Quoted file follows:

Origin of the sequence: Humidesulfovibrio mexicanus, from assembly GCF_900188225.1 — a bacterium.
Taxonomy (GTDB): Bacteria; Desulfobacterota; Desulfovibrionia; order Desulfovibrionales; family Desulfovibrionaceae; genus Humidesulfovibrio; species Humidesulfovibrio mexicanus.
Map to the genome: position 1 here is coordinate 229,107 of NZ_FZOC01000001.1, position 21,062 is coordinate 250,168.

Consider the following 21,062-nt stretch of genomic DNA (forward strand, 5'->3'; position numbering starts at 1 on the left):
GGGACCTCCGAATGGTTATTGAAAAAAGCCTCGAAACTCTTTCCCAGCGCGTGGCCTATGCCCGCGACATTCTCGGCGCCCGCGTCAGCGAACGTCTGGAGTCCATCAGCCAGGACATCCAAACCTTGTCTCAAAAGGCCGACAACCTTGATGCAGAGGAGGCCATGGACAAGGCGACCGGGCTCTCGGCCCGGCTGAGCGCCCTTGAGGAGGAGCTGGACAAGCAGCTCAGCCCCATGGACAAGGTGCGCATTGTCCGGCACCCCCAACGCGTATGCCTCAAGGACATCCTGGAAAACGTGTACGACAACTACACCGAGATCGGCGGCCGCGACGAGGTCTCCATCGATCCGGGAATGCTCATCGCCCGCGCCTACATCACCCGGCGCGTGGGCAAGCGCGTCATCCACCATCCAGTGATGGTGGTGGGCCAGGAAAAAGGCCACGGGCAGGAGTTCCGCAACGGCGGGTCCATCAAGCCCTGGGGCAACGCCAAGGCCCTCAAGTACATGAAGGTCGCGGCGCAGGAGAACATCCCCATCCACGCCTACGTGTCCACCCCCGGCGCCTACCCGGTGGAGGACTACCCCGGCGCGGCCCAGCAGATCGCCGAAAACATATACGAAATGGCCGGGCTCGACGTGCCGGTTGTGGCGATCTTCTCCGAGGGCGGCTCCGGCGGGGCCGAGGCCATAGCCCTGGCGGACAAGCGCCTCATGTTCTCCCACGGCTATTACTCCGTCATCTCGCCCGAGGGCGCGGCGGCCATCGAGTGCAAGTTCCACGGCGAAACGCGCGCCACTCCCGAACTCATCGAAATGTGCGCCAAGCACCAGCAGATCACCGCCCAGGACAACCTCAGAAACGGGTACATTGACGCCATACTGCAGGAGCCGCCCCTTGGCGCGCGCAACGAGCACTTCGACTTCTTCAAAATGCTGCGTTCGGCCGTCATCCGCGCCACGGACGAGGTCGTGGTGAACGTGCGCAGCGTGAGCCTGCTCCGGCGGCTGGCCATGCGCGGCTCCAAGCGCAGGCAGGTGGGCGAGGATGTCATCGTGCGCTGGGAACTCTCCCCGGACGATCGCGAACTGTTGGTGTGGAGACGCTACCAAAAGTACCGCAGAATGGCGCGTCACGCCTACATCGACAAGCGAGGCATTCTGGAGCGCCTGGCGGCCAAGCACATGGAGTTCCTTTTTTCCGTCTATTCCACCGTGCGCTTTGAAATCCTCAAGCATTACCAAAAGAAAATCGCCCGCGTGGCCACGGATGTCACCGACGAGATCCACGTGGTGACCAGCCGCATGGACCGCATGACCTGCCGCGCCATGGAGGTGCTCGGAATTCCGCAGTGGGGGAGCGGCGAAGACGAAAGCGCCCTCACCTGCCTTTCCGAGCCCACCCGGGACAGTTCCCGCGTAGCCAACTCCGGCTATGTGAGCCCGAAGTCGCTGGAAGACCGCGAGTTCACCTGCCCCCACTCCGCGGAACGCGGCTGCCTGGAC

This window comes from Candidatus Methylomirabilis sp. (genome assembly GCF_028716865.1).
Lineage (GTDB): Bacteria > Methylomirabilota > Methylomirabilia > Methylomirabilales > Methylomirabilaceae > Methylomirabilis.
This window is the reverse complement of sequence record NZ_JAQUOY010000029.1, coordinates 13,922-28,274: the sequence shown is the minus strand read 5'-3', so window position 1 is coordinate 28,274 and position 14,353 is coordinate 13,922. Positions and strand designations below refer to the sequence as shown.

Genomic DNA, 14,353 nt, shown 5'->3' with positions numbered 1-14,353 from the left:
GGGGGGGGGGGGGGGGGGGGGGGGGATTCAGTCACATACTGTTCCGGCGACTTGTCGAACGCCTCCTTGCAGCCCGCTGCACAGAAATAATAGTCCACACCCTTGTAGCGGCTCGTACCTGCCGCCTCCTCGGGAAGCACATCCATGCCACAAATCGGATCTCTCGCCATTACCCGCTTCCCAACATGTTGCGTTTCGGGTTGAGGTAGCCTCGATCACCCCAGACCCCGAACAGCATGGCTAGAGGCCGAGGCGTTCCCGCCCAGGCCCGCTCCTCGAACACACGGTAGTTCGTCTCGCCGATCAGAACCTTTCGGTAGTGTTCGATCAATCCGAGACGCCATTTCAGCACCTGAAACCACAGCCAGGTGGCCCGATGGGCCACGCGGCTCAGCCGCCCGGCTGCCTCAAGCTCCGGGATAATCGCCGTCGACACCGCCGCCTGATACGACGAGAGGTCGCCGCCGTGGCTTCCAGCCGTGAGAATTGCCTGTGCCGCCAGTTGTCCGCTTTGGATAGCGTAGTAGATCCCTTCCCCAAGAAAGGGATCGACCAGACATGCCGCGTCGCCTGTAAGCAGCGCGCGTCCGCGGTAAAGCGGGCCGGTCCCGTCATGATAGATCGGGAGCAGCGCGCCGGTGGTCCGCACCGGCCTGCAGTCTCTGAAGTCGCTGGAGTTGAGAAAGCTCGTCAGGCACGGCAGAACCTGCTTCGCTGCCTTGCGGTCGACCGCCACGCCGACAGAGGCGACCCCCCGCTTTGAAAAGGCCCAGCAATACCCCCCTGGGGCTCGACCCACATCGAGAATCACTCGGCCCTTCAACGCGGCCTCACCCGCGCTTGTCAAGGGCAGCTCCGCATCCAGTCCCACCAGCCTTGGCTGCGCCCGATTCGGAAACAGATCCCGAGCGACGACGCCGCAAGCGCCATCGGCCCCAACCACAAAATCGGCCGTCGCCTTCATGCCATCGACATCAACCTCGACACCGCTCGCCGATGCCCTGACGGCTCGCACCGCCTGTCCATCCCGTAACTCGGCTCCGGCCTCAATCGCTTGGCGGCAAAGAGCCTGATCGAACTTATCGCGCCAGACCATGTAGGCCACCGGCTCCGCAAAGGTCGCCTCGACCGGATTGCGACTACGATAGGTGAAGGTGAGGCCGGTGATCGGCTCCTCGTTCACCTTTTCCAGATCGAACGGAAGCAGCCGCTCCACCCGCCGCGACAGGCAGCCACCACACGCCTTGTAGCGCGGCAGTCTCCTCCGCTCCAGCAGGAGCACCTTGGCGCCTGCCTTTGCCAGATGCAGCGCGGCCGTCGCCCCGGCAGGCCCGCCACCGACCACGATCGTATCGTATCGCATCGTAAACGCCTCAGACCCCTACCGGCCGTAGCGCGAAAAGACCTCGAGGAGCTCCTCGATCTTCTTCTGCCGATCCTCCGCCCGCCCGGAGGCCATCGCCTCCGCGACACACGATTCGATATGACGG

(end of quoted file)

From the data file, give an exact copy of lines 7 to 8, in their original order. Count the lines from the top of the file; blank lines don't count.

Lineage (GTDB): Bacteria > Methylomirabilota > Methylomirabilia > Methylomirabilales > Methylomirabilaceae > Methylomirabilis.
This window is the reverse complement of sequence record NZ_JAQUOY010000029.1, coordinates 13,922-28,274: the sequence shown is the minus strand read 5'-3', so window position 1 is coordinate 28,274 and position 14,353 is coordinate 13,922. Positions and strand designations below refer to the sequence as shown.